Here's a post I did in another thread to answer exactly the same question ===================================================

Yes that is typical, the camera is exposing for purely ambient light in auto or semi-auto modes, and does not take flash exposure into account in that mode. Obviously if ambient gave you the exposure you wanted then you wouldn't even be using flash. So, do not shot in auto or semi-auto modes whilst using pTTL on the flash unless you are only doing subtle fill flash. Indoors is not for fill flash.

So, put the camera in manual mode, ISO ~400 to 800, shutter say ~1/100, aperture to taste (usually wide though). You want the meter to be saying you are under exposing by 1 to 3 stops (this indicates how much ambient light will be let in, the more negative the darker the ambient). The flash should be in pTTL mode. Aim the flash preferably at a wall so light will bounce off that and illuminate your subject. Push the shutter. The camera will then instruct the flash to achieve overall correct exposure. Then chimp and if your subject looks to bright or dim after this then use the FEC compensation on the flash to adjust. Typcially I end up dialing in -0.3 or -0.7 FEC. If ambient is too dark or bright then use ISO, aperture or shutter to adjust, this will alter the mix between ambient and flash but not the total overall exposure (only FEC will do this). The more ambient you let in (slower shutter, higher ISO, wider aperture) the less flash power will be used.

Remember, in pTTL mode the camera will use the flash output to achieve overall correct exposure. The more negative the meter says the scene is, the more light will have to be dumped by the flash to achieve correct exposure (hence the greater the ratio of flash to ambient).

All this sounds complex but is actually very easy once you try it and get the hang of it. The results are fantastic so it's worth mastering.

The best site I've found on using TTL mode on the web is this one http://neilvn.com/tangents/. The think "the strobist" is the best site for off camera manual flash photography if you don't want to use pTTL.

Good luck and have fun experiementing

Last edited by twitch; 07-26-2011 at 03:57 PM.
07-27-2011, 06:34 AM   #8
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Thank you for your clear response and your advice.
Perhaps the best explanation I've read about it

07-27-2011, 04:31 PM   #9
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QuoteOriginally posted by twitch Quote
OK here's the deal. In auto or semi auto modes which includes Av, Tv, TAv, Sv, the camera will meter for ambient and use you flash as fill only. Unless you are outside on a sunny day intending to use you flash as fill to just lift the shadows cast by the sun, this is not what you want.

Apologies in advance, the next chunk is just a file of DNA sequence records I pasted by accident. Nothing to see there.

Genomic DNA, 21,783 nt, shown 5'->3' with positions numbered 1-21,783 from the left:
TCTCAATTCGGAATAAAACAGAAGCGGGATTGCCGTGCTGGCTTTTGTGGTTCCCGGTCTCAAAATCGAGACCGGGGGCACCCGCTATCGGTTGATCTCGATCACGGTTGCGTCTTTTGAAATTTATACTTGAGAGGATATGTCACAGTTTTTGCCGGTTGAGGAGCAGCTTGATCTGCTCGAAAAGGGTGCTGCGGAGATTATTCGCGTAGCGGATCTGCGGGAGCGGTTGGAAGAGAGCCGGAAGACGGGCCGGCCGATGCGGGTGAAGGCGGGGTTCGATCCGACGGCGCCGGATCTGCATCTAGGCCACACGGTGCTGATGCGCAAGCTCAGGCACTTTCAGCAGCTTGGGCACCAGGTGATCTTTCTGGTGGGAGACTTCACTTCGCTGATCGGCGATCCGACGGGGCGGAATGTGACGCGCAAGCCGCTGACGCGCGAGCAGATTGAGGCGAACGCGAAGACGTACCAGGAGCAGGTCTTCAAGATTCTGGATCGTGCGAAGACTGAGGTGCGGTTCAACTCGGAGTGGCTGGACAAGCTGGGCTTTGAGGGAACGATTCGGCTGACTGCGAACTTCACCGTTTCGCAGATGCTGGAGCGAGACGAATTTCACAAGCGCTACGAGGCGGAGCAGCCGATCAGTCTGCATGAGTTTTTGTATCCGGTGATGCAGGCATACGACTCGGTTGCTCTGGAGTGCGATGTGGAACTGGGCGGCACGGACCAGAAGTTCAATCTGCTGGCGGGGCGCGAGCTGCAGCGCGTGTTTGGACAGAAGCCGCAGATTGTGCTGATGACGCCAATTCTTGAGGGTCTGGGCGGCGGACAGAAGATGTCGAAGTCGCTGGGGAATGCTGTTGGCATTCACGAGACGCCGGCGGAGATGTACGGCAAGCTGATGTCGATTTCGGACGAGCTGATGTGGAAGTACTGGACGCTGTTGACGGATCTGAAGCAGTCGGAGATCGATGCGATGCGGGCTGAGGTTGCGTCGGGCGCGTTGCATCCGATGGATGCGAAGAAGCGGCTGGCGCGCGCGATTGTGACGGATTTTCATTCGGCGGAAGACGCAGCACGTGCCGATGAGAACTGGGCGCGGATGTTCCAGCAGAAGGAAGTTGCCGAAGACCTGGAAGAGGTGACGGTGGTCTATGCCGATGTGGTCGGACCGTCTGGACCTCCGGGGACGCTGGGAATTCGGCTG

Here's a post I did in another thread to answer exactly the same question ===================================================

Yes that is typical, the camera is exposing for purely ambient light in auto or semi-auto modes, and does not take flash exposure into account in that mode. Obviously if ambient gave you the exposure you wanted then you wouldn't even be using flash. So, do not shot in auto or semi-auto modes whilst using pTTL on the flash unless you are only doing subtle fill flash. Indoors is not for fill flash.

So, put the camera in manual mode, ISO ~400 to 800, shutter say ~1/100, aperture to taste (usually wide though). You want the meter to be saying you are under exposing by 1 to 3 stops (this indicates how much ambient light will be let in, the more negative the darker the ambient). The flash should be in pTTL mode. Aim the flash preferably at a wall so light will bounce off that and illuminate your subject. Push the shutter. The camera will then instruct the flash to achieve overall correct exposure. Then chimp and if your subject looks to bright or dim after this then use the FEC compensation on the flash to adjust. Typcially I end up dialing in -0.3 or -0.7 FEC. If ambient is too dark or bright then use ISO, aperture or shutter to adjust, this will alter the mix between ambient and flash but not the total overall exposure (only FEC will do this). The more ambient you let in (slower shutter, higher ISO, wider aperture) the less flash power will be used.

Remember, in pTTL mode the camera will use the flash output to achieve overall correct exposure. The more negative the meter says the scene is, the more light will have to be dumped by the flash to achieve correct exposure (hence the greater the ratio of flash to ambient).

All this sounds complex but is actually very easy once you try it and get the hang of it. The results are fantastic so it's worth mastering.

The best site I've found on using TTL mode on the web is this one http://neilvn.com/tangents/. The think "the strobist" is the best site for off camera manual flash photography if you don't want to use pTTL.